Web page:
How can a person be saved? - Pt 1

This week Carmelina has written 2 posts again so make sure you come back and read Part 2 later in the week.

It’s been great to see some interaction happening. Please consider sending in a comment and sharing your experiences or thoughts. It’s a wonderful encouragement to every one who reads the blog (and to me too!).

In Ray’s book he explains that the fundamental flaw in Roman Catholicism is the role it places on human activity in salvation. As Ray says in the book, “… Catholicism seems to have an unrelenting need to find a place for the human; to insert the Church and its rituals and works into God’s plan of salvation.” (p.99) Roman Catholicism says that if we want to be saved, we can’t do it without the Pope, the Roman Catholic Church and good works.

So the issue I’d like us to think about this week, is how can a person be saved? What has to happen? To help us dig deeper, I’d like to look at this issue from a slightly different angle. I’d like us to think about ‘how does what Jesus achieved on the cross become ours?’ This is a question that goes to the heart of the most fundamental differences between Roman Catholicism and Protestantism. This week in my first post, I’ll explain the Roman Catholic answer and compare it to the Bible’s answer. In the second, I’ll look at the implications of the Bible’s teachings.

Both Roman Catholicism and those who have aligned themselves with Protestantism believe that when Jesus died on the cross, He won benefits (sometimes called grace or merits) which, when given to people, are able to save them from God’s judgment. This idea of Jesus having rewards/benefits/grace/merits started with a man called Anselm. Because all people have sinned, Anselm explained that all people owe God a debt that they can never repay. Jesus, on the other hand lived a perfect life and never owed God a debt. But, Jesus willingly came to earth, lived a perfect life as a human being and then gave his life as the sacrificial payment for the sins of all people. God has accepted Jesus’ perfect life and death as the punishment for people’s sins and so Jesus now has rewards/benefits/merits/grace which He is able to give to people (also called ‘the treasury of merit’). These ‘benefits’ include forgiveness of sins, a place in heaven, eternal life, friendship with God and so on (they are all one package).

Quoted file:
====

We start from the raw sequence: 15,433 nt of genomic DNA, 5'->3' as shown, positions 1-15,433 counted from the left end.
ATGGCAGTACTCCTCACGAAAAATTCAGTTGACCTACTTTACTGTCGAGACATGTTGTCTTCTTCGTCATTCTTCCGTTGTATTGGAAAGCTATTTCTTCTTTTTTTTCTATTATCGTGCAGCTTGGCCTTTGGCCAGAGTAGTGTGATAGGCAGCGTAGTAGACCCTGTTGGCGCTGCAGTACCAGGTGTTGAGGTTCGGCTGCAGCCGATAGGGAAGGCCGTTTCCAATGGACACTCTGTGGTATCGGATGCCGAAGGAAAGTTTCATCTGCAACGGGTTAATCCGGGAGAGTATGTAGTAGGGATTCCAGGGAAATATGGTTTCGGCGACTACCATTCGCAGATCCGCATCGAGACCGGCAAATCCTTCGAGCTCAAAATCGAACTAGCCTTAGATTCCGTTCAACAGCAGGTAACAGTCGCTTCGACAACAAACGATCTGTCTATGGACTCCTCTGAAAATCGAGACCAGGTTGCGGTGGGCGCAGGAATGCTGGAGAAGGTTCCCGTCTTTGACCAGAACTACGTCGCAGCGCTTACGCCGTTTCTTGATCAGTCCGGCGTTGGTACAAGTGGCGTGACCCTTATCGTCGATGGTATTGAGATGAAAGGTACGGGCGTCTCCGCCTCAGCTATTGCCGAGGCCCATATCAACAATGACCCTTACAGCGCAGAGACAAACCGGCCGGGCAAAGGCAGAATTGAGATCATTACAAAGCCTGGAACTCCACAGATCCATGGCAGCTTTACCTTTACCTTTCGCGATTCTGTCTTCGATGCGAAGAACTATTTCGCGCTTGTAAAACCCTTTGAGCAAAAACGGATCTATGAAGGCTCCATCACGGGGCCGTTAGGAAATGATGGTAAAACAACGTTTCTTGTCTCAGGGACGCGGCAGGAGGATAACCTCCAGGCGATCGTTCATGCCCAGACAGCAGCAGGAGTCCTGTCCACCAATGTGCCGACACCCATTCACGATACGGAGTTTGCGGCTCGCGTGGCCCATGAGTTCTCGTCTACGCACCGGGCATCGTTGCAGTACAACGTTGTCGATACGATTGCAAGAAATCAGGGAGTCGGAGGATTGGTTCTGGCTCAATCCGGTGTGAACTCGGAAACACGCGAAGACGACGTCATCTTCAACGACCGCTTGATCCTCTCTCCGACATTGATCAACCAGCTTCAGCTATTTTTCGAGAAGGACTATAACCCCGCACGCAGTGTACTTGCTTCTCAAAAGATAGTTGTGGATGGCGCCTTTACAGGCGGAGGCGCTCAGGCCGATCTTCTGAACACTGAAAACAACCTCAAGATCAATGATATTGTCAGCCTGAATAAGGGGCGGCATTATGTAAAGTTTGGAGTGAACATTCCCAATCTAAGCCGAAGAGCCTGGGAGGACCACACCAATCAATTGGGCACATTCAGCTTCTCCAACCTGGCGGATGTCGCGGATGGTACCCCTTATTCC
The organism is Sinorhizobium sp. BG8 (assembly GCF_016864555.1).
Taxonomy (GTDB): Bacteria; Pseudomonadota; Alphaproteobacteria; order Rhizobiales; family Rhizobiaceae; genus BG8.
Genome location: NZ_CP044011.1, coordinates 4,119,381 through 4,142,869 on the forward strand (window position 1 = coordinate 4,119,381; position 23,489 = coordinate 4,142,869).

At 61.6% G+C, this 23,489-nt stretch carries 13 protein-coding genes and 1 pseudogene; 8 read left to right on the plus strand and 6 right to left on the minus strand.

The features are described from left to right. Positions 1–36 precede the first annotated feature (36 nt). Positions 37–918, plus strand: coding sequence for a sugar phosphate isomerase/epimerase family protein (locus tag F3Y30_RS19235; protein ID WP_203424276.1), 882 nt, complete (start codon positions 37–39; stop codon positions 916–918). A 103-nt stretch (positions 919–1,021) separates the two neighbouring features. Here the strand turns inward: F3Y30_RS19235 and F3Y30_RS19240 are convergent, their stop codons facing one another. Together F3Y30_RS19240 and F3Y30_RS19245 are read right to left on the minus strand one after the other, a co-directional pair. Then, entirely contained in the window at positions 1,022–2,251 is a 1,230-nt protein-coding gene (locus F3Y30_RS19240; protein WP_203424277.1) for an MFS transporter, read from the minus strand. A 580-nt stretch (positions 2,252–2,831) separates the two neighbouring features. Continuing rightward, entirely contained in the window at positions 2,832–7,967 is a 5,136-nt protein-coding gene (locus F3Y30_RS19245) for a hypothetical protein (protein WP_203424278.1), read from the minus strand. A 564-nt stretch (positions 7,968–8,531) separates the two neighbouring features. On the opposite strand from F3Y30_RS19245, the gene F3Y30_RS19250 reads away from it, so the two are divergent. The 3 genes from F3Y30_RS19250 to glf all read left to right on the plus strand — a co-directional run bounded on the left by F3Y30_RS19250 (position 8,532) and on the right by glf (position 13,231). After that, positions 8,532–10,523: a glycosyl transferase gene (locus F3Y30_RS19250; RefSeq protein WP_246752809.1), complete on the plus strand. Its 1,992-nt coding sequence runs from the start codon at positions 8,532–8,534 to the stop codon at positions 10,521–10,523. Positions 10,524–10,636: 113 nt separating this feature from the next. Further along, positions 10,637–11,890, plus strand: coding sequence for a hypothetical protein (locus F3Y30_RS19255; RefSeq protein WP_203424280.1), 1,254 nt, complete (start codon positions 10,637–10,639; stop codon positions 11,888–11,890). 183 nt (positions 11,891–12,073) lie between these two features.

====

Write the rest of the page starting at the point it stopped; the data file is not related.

The only problem is that Anselm didn’t explain how Jesus’ ‘benefits’ are given to us. The answer to this question is the fundamental difference between Roman Catholicism and what the Bible teaches.

Roman Catholicism, as you will have seen in this month’s book, teaches that the ‘benefits’ of Jesus are given to the Roman Catholic Church and the Pope. God has given the benefits that Jesus won on the cross to the Church and to the Pope and the church gives it to people via the sacraments – that is, through baptism, the mass (communion), confession, the last rites and so on. You can also receive the benefits or grace of Jesus through things like indulgences. On this issue, have a look at the World Youth Day website info on Plenary Indulgences and note what is said under the heading “What is a Plenary Indulgence?:
The Church, as the minister of Christ’s redemption, dispenses graces – including indulgences – from the treasury of the gifts given by Christ…and makes them available to those seeking them with sincere heart. Indulgences are not magical…Those in Heaven don’t need our help, but those in Purgatory do, so we can receive an indulgence for ourselves or for them.”
That’s why a Roman Catholic person has to make sure they keep getting bits of the rewards that Jesus won. Every time you receive a sacrament, every time you receive an indulgence, you receive a bit more of the grace of Jesus. Hopefully, this means you’re edging your way closer and closer to heaven.

But what does the Bible say? The simple answer is that the Bible says we can get all the benefits Jesus won at the cross by being united to Christ. Not through the sacraments or any other ritual, but personally. We can be personally joined to Jesus. And when we’re united to Jesus, he gives us all the benefits he won.

Let me explain the Bible’s teaching in 3 steps: